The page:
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Caught Off Guard by Announcement, Kawauchi's Colleagues Vow to Support Him All the Way in Next Phase of Career

As his journey takes him far away across the world, the shining star of the Saitama Prefectural Government is set to take a new step. Returning to Japan on April 19 after becoming the first Japanese man in 31 years to win the Boston Marathon, Yuki Kawauchi, 31, unexpectedly announced that he plans to retire from his job at the prefectural government offices next spring to turn pro. His boss, colleagues and prefectural government officials were caught off guard by the announcement, expressing surprise and dismay, but voiced their support as they said, "We respect his decision," and "We will support him forever."

After announcing his plans to go pro at Narita Airport, Kawauchi hurried to work at Kuki High School in Kuki, Saitama. After receiving flowers, a cake and blessings for his achievement from Principal Atsushi Takemoto and his coworkers, Kawauchi smiled widely, saying, "I'm very grateful. I'm so happy. I didn't think I could really win it."

With a pile of documents stacked high on his desk, Kawauchi opened his computer and got down to work. Asked why he had come to work right after returning to Japan he answered, "I've been absent for a week and came back a day later than scheduled, so I've caused a lot of inconvenience."

Kuki High School is approaching its 100th anniversary. A member of the centenary commemorative project executive committee, Kawauchi commented, "I owe a lot to my colleagues having supported me, and the 100th anniversary project matters. For the time being I want to keep my balance between work and racing the way I always have until now."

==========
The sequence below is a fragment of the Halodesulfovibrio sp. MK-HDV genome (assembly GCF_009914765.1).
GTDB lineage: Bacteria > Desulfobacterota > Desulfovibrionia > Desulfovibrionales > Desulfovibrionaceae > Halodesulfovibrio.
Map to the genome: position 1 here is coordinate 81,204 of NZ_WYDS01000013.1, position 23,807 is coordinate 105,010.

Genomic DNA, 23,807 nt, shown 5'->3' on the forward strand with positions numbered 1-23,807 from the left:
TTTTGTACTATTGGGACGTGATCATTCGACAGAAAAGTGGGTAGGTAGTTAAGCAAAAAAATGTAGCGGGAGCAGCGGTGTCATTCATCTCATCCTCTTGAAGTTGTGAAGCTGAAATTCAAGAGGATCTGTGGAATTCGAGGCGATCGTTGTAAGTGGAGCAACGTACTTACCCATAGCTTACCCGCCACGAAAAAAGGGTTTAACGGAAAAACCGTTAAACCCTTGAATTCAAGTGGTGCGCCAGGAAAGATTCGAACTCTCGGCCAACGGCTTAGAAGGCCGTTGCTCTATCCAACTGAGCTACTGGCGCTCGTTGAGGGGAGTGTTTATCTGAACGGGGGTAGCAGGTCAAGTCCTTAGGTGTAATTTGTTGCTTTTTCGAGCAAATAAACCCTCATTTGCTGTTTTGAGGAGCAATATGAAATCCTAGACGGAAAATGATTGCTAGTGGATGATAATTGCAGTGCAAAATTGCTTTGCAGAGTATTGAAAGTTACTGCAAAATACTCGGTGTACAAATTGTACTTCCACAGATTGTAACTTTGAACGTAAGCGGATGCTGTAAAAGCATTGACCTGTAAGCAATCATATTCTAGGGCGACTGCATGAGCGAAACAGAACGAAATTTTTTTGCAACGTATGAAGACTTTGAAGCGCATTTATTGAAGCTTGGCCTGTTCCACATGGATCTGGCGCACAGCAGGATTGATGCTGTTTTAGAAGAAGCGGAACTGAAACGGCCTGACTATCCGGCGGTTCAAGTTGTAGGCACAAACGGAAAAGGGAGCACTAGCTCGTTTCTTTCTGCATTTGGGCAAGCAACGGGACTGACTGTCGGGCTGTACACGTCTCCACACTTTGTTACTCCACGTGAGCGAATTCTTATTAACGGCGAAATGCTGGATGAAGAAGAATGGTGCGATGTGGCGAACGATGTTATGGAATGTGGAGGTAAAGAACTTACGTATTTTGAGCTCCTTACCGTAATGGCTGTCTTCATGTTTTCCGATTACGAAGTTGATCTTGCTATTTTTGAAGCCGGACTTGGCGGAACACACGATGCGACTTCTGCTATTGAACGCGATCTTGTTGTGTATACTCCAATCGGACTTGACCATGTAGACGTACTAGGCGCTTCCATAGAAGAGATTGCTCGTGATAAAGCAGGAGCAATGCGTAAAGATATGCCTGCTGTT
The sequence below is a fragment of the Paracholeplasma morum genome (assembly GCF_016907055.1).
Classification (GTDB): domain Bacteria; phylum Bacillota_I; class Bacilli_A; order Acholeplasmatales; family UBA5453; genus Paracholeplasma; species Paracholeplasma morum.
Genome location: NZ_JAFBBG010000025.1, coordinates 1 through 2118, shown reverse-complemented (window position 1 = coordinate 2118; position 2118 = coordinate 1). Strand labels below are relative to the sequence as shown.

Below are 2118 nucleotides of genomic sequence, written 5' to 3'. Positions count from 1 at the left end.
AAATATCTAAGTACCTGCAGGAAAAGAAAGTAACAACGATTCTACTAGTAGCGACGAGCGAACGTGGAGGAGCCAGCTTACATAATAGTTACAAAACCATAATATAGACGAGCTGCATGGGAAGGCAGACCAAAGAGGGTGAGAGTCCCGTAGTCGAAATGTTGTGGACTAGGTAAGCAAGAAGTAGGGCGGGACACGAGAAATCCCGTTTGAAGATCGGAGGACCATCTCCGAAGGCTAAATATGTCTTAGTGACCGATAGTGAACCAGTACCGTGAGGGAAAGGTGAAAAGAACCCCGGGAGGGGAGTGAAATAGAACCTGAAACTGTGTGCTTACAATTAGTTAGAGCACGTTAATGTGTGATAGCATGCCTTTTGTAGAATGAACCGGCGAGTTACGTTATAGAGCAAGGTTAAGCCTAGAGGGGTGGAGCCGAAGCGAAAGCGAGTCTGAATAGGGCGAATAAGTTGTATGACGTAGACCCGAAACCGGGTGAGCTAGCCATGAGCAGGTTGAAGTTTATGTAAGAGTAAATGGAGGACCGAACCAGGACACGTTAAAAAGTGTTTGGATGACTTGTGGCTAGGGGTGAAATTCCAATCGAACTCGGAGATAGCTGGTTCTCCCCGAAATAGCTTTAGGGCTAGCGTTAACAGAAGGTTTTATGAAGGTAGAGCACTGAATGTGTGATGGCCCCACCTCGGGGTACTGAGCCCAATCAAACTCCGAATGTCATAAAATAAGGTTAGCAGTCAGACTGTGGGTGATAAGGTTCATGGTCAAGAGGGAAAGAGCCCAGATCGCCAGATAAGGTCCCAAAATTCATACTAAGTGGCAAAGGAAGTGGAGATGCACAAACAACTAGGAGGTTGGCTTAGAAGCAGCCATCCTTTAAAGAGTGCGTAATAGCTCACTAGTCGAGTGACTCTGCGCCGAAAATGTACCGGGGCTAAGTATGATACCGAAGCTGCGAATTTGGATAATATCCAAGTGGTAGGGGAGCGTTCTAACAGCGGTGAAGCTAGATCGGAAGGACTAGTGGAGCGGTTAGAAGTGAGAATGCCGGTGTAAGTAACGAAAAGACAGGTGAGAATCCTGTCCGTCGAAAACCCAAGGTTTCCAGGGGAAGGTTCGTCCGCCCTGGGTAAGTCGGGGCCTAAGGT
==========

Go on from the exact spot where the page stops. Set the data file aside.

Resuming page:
Kawauchi is beginning his fifth year at Kuki High School following five years at Kasukabe High School. Principal Takemoto praised him, saying, "He is an excellent administrative worker. He is a very serious young man who shows initiative in his work. Once this centennial business calms down I'd like to do something to recognize him."

Regarding Kawauchi's announcement that he would go pro, Principal Takemoto commented, "If that is his wish then I would like to respect it. I think that a result such as that he produced must have made him think. We all want to support him."

Members of the prefectural government's running club who trained with Kawauchi and took part in training camps and ekidens with him were likewise surprised by his announcement that he would go pro. Club director Sho Kuwabara said, "I'm shocked. Kawauchi is always really into training. I'm impressed every time."

The running club has about 100 members. It was founded in 1983 but went defunct at one point. Since Kawauchi joined the number of club members has swelled, as have its female fans. Club secretary general Keiko Kanai shared Kuwahara's surprise, saying, "We just talked about the training camp schedule last week." At the club's year-end-party and other events, Kanai said, "He never stops talking about marathons. Racing is always on his mind."

"He never forgets when someone has helped him and always tries to repay that debt," said the prefectural sports bureau's Masami Kubo. Wishing only the best for the office star, Kubo said, "I'm sorry to hear that he is going to turn pro, but we'll support him forever."

source article:
https://headlines.yahoo.co.jp/hl?a=20180420-00010003-saitama-spo
translated by Brett Larner

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Comments

Metts said…
I hope he stays as an independent pro like some have done and not enter the corporate system. His brand may be high enough now to get some good independent sponsorship and not be sucked into the corporate system.

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